Friday, September 08, 2006

ROSCOE’S Weak-end Review

Plame: Outrageous media hypocrisy

Did you hear about Hardball’s Chris Matthews being confronted over his sudden attack of shyness in the Valerie Plame story? His only defense was that the story has suddenly become “too complicated.” Yeah, now that the story no longer makes Karl Rove and others in the Bush administration look bad. Now it’s a non-story.

What hypocrisy—especially since the mainstream mediocracy couldn’t get enough of this lame story before. It’s probably too much to expect an outright apology from the mainstream mediocracy Bush bashers, but you’d think they could at least follow up their own hysterical inaccuracies and rush to judgment with the truth, now that it’s come out. But no-o-o-o. And Matthews is not the only culprit.

Matthew Sheffield managed to corner Matthews at a party and put him on the spot. As Sheffield observed:

Since the revelation that Richard Armitage, a former high-ranking official in the State Department, was the source of the much-ballyhooed Valerie Plame "leak," many in the media have refused to touch the story with a ten-foot pole. This was quite a turnaround since before the Armitage involvement was known, many journalists believed the CIA leak story was one worth pursuing on a daily basis. Some even believed it could bring down the Bush White House, or at least end the careers of Karl Rove and Dick Cheney.

You can read Sheffield’s account of his delightful needling of Matthews at News Busters. But there needs to be one heck of a lot more of this. Our side is just too darned nice. Imagine if the shoe had been on the other foot. Or imagine if Sandy “What National Security Documents in My Pants?” Burglar had been a Bush operative rather than a Clintonista. We’d still be hearing the media wails about it instead of the cricket chirping we have now.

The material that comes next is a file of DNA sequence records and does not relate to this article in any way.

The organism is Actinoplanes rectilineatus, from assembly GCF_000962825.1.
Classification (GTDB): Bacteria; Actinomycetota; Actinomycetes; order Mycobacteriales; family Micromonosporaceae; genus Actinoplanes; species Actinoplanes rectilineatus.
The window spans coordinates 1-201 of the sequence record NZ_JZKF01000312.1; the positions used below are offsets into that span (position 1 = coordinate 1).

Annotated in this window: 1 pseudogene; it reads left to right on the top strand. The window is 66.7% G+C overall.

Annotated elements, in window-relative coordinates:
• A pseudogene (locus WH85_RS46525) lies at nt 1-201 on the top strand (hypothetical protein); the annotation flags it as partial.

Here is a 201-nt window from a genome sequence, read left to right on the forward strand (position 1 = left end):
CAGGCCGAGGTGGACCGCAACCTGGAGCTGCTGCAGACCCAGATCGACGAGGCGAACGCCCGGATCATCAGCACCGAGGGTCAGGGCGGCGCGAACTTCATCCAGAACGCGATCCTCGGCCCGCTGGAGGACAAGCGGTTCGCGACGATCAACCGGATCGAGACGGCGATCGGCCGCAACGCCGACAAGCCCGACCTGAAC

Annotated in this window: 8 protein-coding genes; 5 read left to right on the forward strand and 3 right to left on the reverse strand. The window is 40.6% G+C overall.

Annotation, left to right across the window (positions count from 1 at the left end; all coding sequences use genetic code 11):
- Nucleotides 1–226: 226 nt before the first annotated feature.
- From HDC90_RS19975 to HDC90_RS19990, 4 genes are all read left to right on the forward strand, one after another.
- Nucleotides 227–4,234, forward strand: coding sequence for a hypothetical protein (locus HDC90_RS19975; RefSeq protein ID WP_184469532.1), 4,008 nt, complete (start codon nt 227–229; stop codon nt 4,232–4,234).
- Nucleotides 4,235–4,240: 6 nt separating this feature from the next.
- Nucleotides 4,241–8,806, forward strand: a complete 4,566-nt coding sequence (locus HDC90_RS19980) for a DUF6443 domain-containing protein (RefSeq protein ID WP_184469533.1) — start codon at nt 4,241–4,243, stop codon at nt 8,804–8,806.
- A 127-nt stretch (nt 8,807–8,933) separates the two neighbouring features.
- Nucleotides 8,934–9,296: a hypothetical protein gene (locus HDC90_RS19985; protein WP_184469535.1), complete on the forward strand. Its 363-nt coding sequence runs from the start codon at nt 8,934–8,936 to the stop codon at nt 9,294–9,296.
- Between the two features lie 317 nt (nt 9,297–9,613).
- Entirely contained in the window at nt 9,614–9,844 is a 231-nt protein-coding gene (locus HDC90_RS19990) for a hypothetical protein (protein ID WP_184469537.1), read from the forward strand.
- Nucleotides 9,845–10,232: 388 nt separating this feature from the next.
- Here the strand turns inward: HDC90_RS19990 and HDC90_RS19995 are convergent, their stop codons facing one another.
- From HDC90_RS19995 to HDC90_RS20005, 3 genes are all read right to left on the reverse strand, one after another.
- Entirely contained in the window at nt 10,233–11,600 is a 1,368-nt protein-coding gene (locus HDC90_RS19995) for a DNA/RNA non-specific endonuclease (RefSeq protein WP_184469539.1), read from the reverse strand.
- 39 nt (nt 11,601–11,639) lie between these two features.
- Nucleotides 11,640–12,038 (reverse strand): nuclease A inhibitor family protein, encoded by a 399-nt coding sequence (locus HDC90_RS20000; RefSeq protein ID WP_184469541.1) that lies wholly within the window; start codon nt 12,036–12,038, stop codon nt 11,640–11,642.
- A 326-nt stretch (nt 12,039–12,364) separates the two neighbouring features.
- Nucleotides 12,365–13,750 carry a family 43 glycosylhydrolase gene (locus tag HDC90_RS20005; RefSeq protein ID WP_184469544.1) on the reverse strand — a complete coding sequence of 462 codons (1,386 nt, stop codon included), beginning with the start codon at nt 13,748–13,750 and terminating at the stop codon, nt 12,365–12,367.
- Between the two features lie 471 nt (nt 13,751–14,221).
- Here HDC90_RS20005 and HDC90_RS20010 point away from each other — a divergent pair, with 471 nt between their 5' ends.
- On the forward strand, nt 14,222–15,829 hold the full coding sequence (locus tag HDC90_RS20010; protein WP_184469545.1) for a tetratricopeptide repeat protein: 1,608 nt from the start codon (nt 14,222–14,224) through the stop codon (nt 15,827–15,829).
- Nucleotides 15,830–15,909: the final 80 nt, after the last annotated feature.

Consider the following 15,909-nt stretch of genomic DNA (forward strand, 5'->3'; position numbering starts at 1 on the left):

Some of that is our fault: We let them get away with it. We need to quit doing that.

America-hating as mental illness

We gave our Canadian cousins a piece of our mind (that we could ill afford to lose) here yesterday over their knee-jerk anti-Americanism. Then today we find one of their own rebuking her fellow countrymen over the same thing. In “The Sickness of Anti-Americanism” at FrontPageMag, Jamie Glazov takes strong exception to a Canadian bloke named Mark Kingwell and his America-bashing.

One small sampling of her withering chide, which places America-bashing in a larger historical context:

This psychic illness is founded on Canada’s desperate desire to be “different” than the Americans -- a result of Canada being built on the “counter-revolution.” When the British colonies revolted against their masters in 1776, Canadians became the first anti-Americans. Canada is based on anti-Americanism. Without anti-Americanism -- as one author has quipped -- Canada would cease to exist.

While Kingwell conspicuously avoids the issue of how bearing the mark of “moral courage” translated into many Canadian nationalists engaging in Gulag denial during the Cold War, the historical record stands firmly in place: the Soviet regime was an expansionist and totalitarian regime that exterminated millions of its own people. Consequently, as the de-classified documents from the Soviet archives now prove, the Canadian nationalists who demonized the United States, and exonerated the Soviet Union, in the Cold War, for the sake of anti-Americanism, were completely wrong.

So there!


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